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When CFOs take over the role of COOs

Posted by Rick Yvanovich on

The growing complexity of today’s business has forced many companies to rethink the traditional roles of C-level executives. In some cases, the roles of the CFO and the COO are combined. What are the implications of this phenomenon?

CFO-COO

Prominent examples of CFOs becoming CFO-COOs

Peter J. Bensen, CFO of McDonald's Corporation since 2008, took the COO’s responsibilities after Tim Fenton retired in 2014. He had contributed nearly 20 years to the company and made it to the top executives at McDonald’s before his retirement in 2016.

Brenda Hargett, COO of American Academy of Otolaryngology-Head and Neck Surgery (AAO-HNS) from 2010 to 2015, also worked as a CFO and helped save millions of dollars. She used her experience in both finance and operations to restructure systems and enhance the general effectiveness.

In 2014, Tiffany & Co stated that after James Fernandez, co-CFO/COO retired, the company no longer kept the COO position, with CFO taking care of COO’s tasks. Susan W. Medick, CFO-COO of Automotive Aftermarket Industry Association, described the role of CFO-COO as an important partner to CEO.

CFO-COO

Why is there a need for the CFO-COO position?

Today, if a CFO wants to advance his/her career, it is impossible to do the work only related to financial tasks. He/she also needs to have operational skills to ensure stability for his company, which is a requirement of a COO.

Businesses in the Digital Age need to make data-based decisions instead of relying on gut feelings. And CFOs are expected to use technology and their “number-crunching” capability to help other functions, as well as the whole business, make well-informed decisions based on cold, hard facts.

Infographic: How CFOs can help improve sales forecasting

Furthermore, the accelerating rate of change in today’s business demands more detailed and up-to-date information about the organisation’s financial status and operational situation simultaneously. This means the birth of a position that can access the internal sources of both financial and operational information, i.e. the CFO-COO.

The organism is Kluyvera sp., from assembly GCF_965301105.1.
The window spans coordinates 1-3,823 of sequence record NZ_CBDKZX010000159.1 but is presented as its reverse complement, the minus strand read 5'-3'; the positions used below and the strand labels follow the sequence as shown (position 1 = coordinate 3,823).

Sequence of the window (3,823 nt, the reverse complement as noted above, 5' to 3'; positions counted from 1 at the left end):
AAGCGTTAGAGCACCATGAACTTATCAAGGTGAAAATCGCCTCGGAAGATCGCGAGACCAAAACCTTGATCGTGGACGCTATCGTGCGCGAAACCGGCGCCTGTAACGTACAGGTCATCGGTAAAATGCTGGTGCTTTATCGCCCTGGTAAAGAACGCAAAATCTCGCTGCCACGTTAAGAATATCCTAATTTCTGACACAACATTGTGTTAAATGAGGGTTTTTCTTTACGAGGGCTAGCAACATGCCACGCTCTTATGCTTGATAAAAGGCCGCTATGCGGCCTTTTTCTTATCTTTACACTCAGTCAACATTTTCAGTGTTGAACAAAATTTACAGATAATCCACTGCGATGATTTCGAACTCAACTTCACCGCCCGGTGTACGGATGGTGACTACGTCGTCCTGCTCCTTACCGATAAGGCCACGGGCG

As a business grows to a certain level, the work of all departments will be interrelated, possibly at different levels depending on the situation of each company. There is no clear demarcation among positions in the C-suite.

Instead, the top executives will have to share and support each other to fulfil their responsibilities. As a result, if one only has the skills for a single position, it will be difficult to coordinate with others. Moreover, it is easy to see the close relationship between the financial situation and business operations, which is why CFO and COO are the two positions that are highly combinable.

Read more: Chemistry Fills Team Communication Gaps for CFOs

What is the role of a CFO-COO?

The CFO-COO is expected to be able to make smarter decisions regarding key end-to-end processes like quote-to-cash, order-to-cash, or introducing new products into the market.

As mentioned earlier, the CFO-COO can gain insights into both departments, thereby minimising inconsistencies and saving time. For example, when it comes to making a business decision, if it requires certain financial data, the CFO-COO has the right to access that data without calling the accountant or sending a written request. Hence, a significant amount of time is cut and used for more productive purposes.

Infographic: Top 5 Most Important Technology Priorities for CFOs in 2018

When making a decision, the CFO-COO, who fully understands the financial and operational situation of the company, can also suggest the most appropriate strategic option, avoiding the situation when one party’s proposal is rejected by the other party, which causes internal conflicts.

Another benefit of the combines CFO-COO position is cost savings. By merging CFO and COO into one, the company can cut a lot of costs, both in terms of logistics and business operations, such as paperwork, the number of employees, the inadequacies and the ineffective plans. Getting rid of those expenses not only reduces the financial burden but also simplifies and improves business performance for the company.

It remains to be seen whether the combined CFO-COO position will become a common practice in the near future. Still, it is yet another reminder that the role of CFOs has changed profoundly in recent years.  

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 Rick Yvanovich
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